The Department for Education has recently issued new guidelines instructing schools not to use ‘resources produced by organisations that take extreme political stances on matters.’One such ‘extreme political stance’ is advocating the abolition of capitalism. The Department goes on to justify this as protecting freedom of speech. Opposition to capitalism is, it seems, an ipso facto denial of freedom of speech.
The basic problem is that there are no criteria established as to what an extreme political stance means. Examples are given such as, ‘…a publicly stated desire to abolish or overthrow democracy, capitalism…to end free and fair elections, opposition to…freedom speech…of association, of assembly…of religion and conscience’.
The implication is that all of the above are equally culpable. So, advocating abolishing capitalism would be identical to advocating the overthrow of democracy as both are extreme.
Whereas, defending an economic system whereby the vast majority must sell their labour power for less than the value they create, simply to live, to the few who accrue to themselves the surplus value produced by that majority, is, obviously, reasonable and moderate.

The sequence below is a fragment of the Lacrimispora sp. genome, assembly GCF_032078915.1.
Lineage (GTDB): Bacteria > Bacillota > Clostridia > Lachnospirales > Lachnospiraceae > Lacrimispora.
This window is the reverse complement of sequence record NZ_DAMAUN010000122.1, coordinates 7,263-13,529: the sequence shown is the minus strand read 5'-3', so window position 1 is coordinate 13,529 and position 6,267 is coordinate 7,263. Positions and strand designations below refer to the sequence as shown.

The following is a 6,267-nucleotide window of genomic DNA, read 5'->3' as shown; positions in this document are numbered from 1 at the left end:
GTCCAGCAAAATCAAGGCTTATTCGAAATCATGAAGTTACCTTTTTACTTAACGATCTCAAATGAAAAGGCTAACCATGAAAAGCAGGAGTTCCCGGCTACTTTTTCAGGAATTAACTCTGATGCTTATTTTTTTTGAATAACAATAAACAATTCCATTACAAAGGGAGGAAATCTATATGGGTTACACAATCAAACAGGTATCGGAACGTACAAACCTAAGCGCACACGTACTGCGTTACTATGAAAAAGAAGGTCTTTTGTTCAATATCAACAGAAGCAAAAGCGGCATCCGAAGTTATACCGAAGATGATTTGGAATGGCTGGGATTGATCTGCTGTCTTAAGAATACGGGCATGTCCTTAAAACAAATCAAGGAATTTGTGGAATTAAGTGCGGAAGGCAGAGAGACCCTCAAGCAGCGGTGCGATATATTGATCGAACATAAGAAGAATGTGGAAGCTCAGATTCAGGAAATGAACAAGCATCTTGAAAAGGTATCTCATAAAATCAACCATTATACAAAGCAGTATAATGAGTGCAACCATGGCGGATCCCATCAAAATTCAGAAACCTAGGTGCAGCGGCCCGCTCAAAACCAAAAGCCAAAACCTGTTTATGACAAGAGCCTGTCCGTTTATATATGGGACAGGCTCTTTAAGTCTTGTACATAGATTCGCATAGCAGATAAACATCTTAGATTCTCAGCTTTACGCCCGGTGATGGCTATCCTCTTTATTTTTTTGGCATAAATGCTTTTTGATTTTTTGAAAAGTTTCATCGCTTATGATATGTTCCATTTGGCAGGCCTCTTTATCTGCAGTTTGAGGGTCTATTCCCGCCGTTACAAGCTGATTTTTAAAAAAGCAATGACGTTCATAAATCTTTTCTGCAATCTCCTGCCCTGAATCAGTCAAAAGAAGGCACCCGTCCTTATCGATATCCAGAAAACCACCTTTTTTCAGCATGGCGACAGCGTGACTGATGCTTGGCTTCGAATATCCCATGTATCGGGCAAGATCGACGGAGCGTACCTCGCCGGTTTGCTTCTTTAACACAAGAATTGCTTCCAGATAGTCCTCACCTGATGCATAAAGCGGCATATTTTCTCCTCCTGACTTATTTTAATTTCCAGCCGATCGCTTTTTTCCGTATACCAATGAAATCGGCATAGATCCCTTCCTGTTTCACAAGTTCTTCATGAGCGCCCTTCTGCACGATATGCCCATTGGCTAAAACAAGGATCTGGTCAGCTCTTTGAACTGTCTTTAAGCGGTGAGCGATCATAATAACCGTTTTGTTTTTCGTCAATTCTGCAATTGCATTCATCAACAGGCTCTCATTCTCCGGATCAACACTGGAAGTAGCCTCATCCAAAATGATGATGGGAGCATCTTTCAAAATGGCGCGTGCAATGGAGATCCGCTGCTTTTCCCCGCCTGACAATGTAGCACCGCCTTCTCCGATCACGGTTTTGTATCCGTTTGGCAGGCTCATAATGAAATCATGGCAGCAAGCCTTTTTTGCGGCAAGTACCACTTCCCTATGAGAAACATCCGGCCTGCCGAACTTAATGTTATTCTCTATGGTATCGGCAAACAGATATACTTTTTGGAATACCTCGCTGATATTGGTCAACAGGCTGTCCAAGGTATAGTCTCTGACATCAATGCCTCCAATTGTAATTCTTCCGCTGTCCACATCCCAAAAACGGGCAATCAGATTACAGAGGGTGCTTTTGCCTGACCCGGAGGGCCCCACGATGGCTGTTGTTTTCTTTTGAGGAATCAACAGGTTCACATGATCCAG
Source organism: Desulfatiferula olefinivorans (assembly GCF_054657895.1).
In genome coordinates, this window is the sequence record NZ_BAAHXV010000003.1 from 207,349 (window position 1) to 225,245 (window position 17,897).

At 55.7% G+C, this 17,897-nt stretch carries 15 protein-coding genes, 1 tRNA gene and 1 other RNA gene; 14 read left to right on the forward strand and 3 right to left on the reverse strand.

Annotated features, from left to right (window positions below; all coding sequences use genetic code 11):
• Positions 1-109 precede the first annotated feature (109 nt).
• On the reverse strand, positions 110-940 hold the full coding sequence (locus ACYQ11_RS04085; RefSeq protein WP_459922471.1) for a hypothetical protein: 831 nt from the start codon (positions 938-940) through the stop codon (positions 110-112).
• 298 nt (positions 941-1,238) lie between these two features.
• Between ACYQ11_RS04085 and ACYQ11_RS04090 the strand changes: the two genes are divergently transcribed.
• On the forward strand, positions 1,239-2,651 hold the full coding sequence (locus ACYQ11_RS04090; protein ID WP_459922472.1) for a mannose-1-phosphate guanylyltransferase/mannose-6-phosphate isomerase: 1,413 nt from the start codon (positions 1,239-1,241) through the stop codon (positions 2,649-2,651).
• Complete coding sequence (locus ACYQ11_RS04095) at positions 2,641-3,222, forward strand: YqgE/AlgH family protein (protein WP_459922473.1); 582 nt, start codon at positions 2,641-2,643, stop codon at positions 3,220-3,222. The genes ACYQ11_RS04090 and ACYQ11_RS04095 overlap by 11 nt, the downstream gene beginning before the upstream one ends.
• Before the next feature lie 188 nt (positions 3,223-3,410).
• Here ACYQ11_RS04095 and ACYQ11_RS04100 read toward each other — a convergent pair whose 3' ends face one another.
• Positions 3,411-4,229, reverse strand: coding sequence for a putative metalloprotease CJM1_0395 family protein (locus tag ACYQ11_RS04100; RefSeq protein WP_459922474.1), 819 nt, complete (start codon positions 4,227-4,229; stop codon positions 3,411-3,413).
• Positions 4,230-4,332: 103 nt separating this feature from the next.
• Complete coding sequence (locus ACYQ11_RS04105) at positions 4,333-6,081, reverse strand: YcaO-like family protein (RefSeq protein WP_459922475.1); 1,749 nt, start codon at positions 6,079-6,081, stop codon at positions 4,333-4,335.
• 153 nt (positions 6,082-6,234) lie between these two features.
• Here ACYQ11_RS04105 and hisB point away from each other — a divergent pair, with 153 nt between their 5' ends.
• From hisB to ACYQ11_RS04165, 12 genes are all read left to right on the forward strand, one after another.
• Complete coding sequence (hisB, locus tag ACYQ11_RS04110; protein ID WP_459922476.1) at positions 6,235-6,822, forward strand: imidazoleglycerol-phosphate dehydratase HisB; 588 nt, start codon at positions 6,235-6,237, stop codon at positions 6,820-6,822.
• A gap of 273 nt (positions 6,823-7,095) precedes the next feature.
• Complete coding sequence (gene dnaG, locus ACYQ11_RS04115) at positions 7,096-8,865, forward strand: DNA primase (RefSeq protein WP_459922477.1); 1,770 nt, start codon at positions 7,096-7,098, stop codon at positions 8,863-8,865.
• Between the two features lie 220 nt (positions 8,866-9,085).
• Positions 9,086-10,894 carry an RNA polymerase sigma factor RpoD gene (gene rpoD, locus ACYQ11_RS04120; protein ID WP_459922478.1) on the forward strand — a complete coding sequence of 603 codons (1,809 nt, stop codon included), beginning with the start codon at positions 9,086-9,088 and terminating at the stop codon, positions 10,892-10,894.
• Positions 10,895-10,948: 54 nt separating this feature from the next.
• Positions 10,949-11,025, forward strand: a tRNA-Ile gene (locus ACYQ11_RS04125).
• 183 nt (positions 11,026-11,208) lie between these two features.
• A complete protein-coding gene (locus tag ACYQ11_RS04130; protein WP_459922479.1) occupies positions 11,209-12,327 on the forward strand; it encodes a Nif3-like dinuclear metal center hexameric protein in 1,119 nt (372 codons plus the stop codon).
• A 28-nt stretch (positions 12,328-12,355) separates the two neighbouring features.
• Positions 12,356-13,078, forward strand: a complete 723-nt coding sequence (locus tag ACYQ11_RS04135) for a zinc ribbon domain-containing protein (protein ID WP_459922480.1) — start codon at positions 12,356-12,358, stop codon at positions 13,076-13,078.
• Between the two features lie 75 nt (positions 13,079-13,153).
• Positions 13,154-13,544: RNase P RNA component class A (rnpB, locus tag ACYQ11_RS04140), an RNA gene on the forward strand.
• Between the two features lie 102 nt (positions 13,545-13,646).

The Education Mandarins either don’t understand, or deviously obscure, the absolute necessity of democracy in achieving socialism.
No democracy – no socialism. Such a society can only be brought about by the conscious action of the working class, the vast majority, acting collectively on their own behalf to bring socialism about.
Socialists most certainly have no desire to turn young minds against democracy, rather they want to enhance it to the point where it actually becomes effective.
Education has to deal with difficult issues. The transcending of capitalism by socialism is one such. Other issues around controversial topics are surely best addressed by examination and critical analysis of source material. This has to be the way democracy progresses.
It is not the origin of resources, but how they are used. As with all those elements listed as being ‘Examples of extreme political stances…’, simply excluding them, like disruptive students, does not actually deal with them or make them go away.
Democracy cannot be about banning ideas, and ‘freedom of speech’ is at best mere rhetoric if it is confined within safe guidelines. Difficult, hurtful, even dangerous ideas need to be confronted, exposed and effectively countered.
The threat to democracy is probably from those who view it as serving the interests of capital, that it should be limited to this end. Whereas true democracy is inimical to capital in that the world’s productive resources and means need to be brought under common ownership with democratic control to serve the interests of all.
From the perspective of the Department for Education this probably does appear extreme, but prescriptive guidelines cannot deny the necessity of socialism, even if they would deny school students the knowledge, if they could.